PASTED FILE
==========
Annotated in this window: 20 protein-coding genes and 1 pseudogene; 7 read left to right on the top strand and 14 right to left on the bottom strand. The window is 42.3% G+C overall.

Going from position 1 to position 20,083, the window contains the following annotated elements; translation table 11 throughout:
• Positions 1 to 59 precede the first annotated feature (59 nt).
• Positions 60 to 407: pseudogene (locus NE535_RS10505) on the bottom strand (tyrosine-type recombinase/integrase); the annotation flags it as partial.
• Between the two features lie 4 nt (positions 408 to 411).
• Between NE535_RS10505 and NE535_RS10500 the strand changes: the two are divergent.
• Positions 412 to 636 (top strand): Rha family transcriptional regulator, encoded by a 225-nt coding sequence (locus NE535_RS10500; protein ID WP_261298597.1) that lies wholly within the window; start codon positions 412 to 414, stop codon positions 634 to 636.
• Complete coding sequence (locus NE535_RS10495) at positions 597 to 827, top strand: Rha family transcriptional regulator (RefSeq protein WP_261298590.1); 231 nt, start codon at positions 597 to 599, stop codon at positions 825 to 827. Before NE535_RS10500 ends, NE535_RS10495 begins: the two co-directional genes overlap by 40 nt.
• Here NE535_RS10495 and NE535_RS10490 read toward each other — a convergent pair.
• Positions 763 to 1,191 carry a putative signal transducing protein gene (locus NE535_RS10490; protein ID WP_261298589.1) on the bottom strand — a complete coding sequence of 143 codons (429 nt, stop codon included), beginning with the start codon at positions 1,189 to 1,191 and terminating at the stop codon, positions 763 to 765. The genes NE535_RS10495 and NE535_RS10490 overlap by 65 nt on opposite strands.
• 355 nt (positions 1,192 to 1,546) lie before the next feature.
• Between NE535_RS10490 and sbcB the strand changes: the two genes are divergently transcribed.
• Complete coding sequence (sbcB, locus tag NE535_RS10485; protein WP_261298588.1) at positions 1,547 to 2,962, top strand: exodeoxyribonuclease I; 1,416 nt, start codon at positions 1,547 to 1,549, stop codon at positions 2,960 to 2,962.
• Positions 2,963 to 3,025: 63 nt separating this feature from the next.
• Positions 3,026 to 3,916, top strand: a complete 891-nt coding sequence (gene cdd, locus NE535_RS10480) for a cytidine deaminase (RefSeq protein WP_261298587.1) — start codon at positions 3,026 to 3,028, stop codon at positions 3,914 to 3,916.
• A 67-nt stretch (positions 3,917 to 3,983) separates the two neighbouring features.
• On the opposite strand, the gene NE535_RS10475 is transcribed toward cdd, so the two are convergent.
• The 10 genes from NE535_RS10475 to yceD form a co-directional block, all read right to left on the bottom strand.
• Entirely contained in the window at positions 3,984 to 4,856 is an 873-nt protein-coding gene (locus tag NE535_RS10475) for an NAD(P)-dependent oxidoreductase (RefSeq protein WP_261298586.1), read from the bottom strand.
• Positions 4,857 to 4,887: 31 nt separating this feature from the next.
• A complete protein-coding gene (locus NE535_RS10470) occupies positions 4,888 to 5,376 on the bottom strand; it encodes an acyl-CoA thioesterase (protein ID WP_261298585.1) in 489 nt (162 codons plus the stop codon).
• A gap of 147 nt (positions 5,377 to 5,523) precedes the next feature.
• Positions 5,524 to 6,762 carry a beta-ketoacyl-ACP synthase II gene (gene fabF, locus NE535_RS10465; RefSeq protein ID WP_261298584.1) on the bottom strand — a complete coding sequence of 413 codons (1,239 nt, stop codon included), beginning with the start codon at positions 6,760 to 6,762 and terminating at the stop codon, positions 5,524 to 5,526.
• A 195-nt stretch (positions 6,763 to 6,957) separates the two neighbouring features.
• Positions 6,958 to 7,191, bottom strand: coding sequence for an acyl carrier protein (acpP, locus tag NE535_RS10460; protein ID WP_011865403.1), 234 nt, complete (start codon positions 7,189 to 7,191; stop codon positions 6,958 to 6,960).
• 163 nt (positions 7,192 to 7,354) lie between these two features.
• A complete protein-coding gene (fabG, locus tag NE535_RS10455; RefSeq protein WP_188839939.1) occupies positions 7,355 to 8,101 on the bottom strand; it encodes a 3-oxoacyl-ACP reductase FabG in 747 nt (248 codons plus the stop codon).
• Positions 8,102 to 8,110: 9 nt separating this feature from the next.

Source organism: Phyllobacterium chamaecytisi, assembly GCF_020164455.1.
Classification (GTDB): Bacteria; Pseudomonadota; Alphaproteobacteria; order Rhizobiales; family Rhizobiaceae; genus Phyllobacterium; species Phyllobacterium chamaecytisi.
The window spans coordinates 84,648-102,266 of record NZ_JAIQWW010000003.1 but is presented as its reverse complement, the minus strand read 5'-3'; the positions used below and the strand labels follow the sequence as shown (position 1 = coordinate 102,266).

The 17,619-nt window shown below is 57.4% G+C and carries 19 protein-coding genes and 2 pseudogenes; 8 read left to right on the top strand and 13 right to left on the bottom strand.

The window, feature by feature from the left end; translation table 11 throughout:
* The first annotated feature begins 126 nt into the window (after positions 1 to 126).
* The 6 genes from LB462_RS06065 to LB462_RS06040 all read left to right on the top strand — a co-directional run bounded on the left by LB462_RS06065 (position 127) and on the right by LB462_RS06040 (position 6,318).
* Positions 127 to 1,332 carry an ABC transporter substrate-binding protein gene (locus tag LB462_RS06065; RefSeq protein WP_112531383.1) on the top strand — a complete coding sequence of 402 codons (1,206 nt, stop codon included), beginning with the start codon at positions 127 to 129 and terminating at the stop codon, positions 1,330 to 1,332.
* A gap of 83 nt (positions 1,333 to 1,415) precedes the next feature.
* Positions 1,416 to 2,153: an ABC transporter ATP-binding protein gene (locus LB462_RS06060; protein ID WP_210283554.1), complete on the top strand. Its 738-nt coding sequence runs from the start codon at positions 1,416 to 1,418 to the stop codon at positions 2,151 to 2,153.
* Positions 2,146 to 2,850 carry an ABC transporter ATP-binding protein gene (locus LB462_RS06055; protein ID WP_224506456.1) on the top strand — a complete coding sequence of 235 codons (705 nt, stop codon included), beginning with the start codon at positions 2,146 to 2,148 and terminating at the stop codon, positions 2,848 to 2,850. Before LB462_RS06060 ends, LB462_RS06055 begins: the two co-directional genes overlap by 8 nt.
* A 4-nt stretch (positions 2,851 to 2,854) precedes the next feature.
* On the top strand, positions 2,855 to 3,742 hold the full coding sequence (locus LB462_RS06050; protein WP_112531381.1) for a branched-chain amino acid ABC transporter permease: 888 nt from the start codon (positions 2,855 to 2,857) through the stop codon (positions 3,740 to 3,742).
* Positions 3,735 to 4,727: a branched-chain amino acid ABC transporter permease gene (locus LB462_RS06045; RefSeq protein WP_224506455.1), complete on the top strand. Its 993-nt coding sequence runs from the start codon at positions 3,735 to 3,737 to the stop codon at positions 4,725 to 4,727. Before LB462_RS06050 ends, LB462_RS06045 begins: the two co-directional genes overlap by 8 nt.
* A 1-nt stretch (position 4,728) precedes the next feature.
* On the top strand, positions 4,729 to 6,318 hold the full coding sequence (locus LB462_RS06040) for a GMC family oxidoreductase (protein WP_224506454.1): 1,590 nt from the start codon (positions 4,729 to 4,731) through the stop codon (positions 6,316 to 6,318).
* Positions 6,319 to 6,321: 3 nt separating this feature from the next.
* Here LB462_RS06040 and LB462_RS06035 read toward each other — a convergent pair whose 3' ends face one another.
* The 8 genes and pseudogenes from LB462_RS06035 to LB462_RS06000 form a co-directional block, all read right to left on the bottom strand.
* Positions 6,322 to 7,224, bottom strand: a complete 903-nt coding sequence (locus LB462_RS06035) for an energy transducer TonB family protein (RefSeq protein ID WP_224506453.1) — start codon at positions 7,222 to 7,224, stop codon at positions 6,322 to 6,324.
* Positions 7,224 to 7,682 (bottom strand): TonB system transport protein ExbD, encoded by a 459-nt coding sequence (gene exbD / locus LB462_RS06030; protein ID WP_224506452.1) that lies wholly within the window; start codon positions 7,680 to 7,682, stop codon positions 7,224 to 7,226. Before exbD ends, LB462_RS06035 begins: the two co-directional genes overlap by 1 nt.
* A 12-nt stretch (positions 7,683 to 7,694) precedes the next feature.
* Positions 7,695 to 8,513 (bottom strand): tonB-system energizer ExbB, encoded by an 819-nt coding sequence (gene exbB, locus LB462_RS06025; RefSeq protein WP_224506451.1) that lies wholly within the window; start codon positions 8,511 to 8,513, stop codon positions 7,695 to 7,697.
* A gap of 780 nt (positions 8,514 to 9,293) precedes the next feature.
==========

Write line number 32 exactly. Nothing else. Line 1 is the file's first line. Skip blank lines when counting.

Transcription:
The 17,619-nt window shown below is 57.4% G+C and carries 19 protein-coding genes and 2 pseudogenes; 8 read left to right on the top strand and 13 right to left on the bottom strand.